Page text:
Based in Johannesburg, Oda's PhD-project investigates the dialectic relations between people and the material world as a means to understand how processes of enclaving work to transform urban structures and everyday practices, particularly along gendered lines. Her entry point lies within Urban Enclaving’s subproject inhabiting, and in order to examine the sociality dimensions of enclaving the study is particularly concerned with the materialities and aesthetics of enclaving. Through materialities, Oda aims to map out how people from various social groups conceptualize, are influenced by and influence processes of enclaving in possibly different ways, and thus trace their imaginaries of urban future(s) and how these are interlocked with imaginaries and practices of the past and the present. Eiken is part of PST2.
Mkhwanazi's project examines how particular kinds of urban living shape sexual and intimate practices based on ethnographic research in a housing estate in Johannesburg. Mkhwanazi is part of PST2.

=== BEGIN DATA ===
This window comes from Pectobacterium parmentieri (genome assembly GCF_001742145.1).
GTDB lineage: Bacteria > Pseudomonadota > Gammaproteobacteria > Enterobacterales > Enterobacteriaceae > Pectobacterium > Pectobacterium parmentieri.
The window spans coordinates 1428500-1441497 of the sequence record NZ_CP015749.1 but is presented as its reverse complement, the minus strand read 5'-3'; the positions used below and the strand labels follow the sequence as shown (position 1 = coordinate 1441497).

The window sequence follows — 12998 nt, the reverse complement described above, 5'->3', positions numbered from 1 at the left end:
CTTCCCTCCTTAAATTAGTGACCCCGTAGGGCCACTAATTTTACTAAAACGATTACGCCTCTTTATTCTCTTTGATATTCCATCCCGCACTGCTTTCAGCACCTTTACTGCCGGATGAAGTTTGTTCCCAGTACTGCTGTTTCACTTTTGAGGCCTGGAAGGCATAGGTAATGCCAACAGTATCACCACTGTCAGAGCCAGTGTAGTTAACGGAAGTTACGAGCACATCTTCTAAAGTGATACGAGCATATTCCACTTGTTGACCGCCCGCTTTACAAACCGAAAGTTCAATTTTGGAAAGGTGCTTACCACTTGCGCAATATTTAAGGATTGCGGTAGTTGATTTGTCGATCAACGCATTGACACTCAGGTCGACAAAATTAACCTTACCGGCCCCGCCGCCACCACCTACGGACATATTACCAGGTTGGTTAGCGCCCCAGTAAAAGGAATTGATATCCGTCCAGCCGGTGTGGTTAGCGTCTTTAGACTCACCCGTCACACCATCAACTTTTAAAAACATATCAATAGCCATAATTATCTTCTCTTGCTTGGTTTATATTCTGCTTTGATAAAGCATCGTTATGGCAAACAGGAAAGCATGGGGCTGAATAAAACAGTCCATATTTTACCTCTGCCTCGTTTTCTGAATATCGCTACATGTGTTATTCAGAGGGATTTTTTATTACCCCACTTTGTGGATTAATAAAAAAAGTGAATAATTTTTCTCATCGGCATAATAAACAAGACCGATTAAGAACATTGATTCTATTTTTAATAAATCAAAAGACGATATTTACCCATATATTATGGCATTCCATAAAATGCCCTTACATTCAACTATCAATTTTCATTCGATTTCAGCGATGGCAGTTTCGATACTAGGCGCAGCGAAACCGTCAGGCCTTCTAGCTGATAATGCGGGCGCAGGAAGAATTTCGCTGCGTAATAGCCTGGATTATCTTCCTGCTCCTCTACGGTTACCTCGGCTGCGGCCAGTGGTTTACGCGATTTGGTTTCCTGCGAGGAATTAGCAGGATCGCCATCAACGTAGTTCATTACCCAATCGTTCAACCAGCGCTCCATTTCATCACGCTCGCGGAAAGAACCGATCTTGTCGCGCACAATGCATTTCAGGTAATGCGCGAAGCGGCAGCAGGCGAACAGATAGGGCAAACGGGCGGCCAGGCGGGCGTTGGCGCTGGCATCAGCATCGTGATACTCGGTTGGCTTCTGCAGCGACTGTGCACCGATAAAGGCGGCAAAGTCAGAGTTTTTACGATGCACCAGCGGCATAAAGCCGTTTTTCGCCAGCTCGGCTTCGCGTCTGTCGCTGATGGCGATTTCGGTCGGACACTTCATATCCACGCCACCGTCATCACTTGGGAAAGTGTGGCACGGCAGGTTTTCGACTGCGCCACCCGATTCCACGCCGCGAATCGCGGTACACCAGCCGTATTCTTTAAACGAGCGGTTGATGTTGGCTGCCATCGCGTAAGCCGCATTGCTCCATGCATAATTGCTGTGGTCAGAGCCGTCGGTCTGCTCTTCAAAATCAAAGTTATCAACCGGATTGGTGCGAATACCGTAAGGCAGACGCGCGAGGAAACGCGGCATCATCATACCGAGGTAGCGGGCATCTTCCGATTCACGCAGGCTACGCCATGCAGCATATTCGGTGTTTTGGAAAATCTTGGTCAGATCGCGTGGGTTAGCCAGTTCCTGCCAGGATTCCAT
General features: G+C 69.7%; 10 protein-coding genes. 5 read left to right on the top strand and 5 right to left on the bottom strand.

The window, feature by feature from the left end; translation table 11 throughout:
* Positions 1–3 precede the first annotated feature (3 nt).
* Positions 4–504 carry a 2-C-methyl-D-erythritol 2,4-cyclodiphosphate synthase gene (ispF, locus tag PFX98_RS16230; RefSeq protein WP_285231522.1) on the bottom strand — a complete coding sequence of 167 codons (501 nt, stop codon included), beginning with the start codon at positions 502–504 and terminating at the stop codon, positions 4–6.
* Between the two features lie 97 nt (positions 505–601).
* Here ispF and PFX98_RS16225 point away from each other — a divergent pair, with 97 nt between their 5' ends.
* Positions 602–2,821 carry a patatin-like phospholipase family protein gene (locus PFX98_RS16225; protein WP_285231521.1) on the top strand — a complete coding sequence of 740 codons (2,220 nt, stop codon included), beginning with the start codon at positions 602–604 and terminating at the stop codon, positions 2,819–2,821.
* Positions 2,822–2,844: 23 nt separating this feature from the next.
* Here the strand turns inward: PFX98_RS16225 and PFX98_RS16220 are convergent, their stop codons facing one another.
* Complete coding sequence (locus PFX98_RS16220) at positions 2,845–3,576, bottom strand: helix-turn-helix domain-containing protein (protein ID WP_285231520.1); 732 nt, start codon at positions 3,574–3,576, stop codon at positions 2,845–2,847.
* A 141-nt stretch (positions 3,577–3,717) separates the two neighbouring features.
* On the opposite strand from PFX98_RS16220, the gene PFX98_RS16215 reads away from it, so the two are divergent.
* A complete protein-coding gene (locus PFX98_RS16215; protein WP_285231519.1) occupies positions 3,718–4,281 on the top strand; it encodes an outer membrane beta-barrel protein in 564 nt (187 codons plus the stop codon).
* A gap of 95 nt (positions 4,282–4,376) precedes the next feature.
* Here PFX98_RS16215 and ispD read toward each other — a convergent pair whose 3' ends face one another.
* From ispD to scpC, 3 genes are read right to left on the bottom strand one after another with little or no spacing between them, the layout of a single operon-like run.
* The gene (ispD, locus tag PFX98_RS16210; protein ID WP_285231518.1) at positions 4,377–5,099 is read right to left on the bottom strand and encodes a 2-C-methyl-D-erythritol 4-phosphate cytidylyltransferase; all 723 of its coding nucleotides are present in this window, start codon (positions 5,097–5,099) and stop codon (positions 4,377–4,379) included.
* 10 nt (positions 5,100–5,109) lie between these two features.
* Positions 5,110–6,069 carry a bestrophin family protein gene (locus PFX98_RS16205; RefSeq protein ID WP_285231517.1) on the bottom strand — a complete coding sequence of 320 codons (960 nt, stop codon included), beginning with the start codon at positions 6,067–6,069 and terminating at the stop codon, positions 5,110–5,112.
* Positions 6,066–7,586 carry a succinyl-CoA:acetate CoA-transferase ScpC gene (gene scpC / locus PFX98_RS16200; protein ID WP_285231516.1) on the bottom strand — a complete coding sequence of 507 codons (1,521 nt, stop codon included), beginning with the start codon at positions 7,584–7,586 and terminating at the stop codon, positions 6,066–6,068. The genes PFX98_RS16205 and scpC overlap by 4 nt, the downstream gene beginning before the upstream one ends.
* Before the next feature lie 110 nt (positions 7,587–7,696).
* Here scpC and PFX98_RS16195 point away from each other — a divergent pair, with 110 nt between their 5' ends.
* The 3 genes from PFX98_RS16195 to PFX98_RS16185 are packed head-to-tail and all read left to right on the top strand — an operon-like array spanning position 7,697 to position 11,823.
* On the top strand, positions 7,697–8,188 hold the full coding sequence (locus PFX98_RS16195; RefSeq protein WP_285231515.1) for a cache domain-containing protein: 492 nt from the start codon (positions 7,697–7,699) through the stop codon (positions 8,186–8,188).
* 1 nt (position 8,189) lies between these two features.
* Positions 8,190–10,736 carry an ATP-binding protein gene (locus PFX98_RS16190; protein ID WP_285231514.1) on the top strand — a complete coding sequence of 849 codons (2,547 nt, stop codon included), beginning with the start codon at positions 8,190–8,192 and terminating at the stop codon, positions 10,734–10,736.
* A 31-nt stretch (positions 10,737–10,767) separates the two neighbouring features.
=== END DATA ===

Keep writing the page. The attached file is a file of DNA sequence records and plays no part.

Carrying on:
Casa Jovem is a housing project launched in 2010 with the aim of building 2000 apartments, in an innovative concept for Mozambique that would include apartments as well as commercial and service areas in the Costa de Sol neighborhood in Maputo. The project emerged as a possible solution to the housing problem in Maputo by offering market competitive prices for the city’s young urban professionals. This study uses the Casa Jovem project as an example and a site to explore expectations, choices, creative engagements and relationships established among youths who seek social affirmation through ownership of a house. In a context where owning a house emerges as one of the hardest challenges of adulthood, the study will address broader questions related to housing and communal living in similar projects being developed in the greater Maputo area. Manuel is part of PST3.